However, the Wushe entry in his encyclopedia suggests the possibility that a “more deadly form of gas” was used.
Many publications and sources — both English and Chinese — use the term “poison gas,” (毒氣, 毒瓦斯) while others claim that the Japanese used vesicant gases, or blistering agents, and a few specifically say that it was mustard gas or a variation of it.
Awi Hepah insists that it was more than tear gas, and in addition claims that the Japanese were “testing” their weapons on his people. If his accounts of the symptoms hold accurate, the gas bombs indeed seem to contain something more potent.
The final piece of evidence comes from Japanese sources.
A telegram from the commander of the Taiwan army to the Japanese Army Minister, sent on Nov. 3, 1930, contains a request for blistering agents.
A military report made a day earlier states, “Due to concerns that usage of smoke and explosives may be affected due to the terrain, we hope to use chemical means to attack.”
Another telegram, sent on Nov. 8, reports a plan to “use airplanes to test the effects of six gas bombs.” A later report confirms that the attack was carried out, but the “results are unclear.”
There’s no direct mention of the blistering agent being used, but the evidence is compelling.
And according to Croddy, it doesn’t matter what kind of gas was used.
“While (tear gas) usually considered a riot control agent, like any other toxic chemical, it is considered a chemical weapon by the Chemical Weapons Convention when used in warfare,” he says.
Taiwan in Time, a column about Taiwan’s history that is published every Sunday, spotlights important or interesting events around the nation that have anniversaries this week.
In the space of a few decades, Taiwan has changed from a place where characterful old buildings were thoughtlessly bulldozed to make space for wider roads or bigger homes, to a society much more likely to cherish physical reminders of the past. The authorities have poured money into restoration and renovation work. According to a Nov. 10, 2020 post on Tainan City Government’s Municipal Administration of Cultural Heritage Web site, in the first nine months of 2020, the Ministry of Culture’s (MOC) Bureau of Cultural Heritage approved 13 such projects in the southern city, setting a total budget of NT$281.6 million.
June 27 to July 3 “The Sacred Tree (神木) is on fire!” Tseng Tian-lai (曾添來) didn’t believe it at first as it was pouring rain, but he sensed the urgency in the caller’s voice. The Alishan Forest Railway station master stepped out and saw smoke billowing from the direction of the beloved 3,000-year-old red cypress. The tree was struck by lightning in the afternoon of June 7, 1956, and a fierce blaze raged inside the eroded trunk, requiring nearly 200 people 20 hours to put it out. The authorities were especially nervous, according to a 1997 Liberty Times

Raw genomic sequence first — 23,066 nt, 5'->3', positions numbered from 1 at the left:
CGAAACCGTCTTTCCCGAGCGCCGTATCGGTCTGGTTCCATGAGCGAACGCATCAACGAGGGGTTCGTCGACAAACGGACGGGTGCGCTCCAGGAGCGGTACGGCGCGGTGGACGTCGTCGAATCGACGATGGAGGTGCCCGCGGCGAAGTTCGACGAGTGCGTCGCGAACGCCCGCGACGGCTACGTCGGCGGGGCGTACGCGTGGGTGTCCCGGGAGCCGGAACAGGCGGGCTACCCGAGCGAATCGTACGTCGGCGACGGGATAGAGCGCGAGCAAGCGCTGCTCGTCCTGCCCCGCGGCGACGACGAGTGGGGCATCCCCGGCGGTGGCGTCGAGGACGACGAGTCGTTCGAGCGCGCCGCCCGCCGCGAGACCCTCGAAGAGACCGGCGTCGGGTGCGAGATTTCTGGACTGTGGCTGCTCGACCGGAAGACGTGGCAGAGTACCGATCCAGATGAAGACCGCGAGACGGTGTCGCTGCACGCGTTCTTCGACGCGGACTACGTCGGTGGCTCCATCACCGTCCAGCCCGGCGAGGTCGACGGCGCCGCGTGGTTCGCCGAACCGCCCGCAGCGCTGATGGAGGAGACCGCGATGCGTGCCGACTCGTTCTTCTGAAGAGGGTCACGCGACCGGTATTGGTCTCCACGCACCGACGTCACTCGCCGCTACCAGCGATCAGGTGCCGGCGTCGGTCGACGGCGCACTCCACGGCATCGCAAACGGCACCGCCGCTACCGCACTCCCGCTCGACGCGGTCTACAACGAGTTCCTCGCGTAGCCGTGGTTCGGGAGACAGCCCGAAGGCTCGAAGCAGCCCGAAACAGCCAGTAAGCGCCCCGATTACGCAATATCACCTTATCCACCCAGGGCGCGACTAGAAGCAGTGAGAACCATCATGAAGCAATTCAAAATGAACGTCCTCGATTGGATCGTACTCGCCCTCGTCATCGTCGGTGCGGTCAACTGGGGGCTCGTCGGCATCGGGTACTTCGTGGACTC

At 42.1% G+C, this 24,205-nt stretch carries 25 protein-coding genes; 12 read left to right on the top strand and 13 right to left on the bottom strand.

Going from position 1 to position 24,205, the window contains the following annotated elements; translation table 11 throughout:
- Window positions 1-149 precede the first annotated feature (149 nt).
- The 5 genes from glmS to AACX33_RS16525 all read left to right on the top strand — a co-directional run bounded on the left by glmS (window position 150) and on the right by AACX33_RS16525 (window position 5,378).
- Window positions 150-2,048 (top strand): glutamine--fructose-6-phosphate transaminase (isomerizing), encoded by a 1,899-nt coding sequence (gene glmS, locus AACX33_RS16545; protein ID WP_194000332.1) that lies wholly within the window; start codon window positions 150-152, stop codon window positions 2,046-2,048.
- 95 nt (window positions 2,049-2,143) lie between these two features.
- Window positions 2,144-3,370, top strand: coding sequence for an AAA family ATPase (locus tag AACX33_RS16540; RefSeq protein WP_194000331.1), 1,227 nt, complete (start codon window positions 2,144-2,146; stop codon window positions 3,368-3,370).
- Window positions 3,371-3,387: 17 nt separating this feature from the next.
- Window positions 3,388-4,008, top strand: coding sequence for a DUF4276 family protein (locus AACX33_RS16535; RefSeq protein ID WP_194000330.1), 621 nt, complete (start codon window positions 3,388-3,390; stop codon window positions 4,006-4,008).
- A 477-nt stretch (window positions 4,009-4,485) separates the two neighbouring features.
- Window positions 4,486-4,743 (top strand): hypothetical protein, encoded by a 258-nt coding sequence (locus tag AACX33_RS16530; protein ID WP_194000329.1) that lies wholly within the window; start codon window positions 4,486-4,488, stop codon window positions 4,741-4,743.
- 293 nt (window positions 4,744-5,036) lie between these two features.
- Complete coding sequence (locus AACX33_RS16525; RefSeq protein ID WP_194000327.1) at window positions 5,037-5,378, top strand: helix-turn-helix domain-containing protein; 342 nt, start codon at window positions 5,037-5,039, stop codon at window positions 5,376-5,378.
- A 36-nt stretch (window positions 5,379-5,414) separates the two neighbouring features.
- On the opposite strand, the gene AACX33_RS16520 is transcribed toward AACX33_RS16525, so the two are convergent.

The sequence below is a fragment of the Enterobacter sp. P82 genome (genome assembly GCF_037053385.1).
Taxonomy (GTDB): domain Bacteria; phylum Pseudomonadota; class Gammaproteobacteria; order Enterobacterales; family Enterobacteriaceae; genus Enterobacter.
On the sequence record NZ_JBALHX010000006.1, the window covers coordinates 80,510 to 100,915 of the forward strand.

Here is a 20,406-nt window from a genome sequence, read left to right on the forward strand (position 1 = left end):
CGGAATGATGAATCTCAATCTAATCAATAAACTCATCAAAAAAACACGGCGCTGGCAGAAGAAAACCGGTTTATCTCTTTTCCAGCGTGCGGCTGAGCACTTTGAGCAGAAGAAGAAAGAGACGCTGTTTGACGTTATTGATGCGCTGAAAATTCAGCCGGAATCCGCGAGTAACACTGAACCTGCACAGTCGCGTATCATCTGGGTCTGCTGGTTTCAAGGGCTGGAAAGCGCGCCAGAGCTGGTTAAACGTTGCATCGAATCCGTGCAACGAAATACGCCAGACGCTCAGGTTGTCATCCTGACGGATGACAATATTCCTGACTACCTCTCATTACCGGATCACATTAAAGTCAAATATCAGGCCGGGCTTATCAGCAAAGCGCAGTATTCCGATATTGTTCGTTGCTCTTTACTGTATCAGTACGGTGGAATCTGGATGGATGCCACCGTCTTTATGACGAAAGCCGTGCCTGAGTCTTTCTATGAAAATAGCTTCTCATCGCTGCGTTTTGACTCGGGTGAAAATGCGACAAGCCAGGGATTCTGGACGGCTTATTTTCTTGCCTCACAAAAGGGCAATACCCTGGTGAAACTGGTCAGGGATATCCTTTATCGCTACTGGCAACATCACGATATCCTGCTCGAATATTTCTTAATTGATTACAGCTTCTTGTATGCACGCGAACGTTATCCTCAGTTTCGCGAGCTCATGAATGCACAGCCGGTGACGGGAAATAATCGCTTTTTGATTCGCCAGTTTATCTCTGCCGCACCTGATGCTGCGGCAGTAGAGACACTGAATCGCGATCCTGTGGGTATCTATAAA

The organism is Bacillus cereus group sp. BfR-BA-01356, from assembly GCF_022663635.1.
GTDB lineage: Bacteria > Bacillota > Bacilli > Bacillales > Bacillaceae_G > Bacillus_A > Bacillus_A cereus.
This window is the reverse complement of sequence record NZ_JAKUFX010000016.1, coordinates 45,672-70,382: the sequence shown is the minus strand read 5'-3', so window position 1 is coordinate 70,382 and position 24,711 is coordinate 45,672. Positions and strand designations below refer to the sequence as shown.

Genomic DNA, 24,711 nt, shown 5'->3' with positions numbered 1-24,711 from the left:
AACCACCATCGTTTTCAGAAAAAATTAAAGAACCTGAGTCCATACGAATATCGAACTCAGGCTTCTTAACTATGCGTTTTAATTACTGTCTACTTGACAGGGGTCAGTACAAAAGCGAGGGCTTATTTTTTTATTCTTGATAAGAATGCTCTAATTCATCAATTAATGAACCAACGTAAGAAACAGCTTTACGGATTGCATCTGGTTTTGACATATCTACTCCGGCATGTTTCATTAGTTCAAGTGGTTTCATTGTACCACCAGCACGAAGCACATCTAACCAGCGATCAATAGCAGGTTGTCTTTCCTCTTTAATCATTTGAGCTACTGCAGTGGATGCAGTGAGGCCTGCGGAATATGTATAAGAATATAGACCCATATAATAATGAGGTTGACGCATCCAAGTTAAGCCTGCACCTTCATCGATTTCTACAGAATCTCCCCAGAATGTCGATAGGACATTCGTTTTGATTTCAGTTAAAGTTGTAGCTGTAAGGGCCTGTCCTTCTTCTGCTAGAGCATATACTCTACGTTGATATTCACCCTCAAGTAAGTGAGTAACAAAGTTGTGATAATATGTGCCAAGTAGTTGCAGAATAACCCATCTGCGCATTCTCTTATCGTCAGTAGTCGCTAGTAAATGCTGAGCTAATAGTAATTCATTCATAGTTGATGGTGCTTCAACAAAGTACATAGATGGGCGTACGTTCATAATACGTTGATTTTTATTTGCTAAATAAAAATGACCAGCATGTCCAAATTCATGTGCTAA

Writing about environmental issues can be dispiriting, but the outlook isn’t entirely bleak. Here in Taiwan, in recent decades, public attitudes to the environment have certainly changed for the better — even if citizens’ daily behavior doesn’t always reflect the priorities they express in opinion surveys. In this country as elsewhere, non-governmental organizations (NGOs) make it easier for concerned citizens to support and participate in conservation work. Nonprofits have played a key role in several successful environmental projects, including the two profiled below. SOCIETY OF WILDERNESS AND SHUANGLIANPI Protection of habitats and natural ecosystems is a core objective of Society Of Wilderness
The second expedition of Commodore Matthew Perry of the US to Japan in 1854 sent ships to Formosa on the way back to the US to assess Keelung’s potential as a coaling station. Far-sighted, Perry recommended that the US establish a presence on Formosa, as Taiwan was then known. His suggestion went unheeded, but others were watching, few more closely than Prussia. The Prussians had wanted to follow up the Americans with an expedition of their own. In 1858, when William I became regent, the idea of entering the colonial race in the Far East began to take shape in the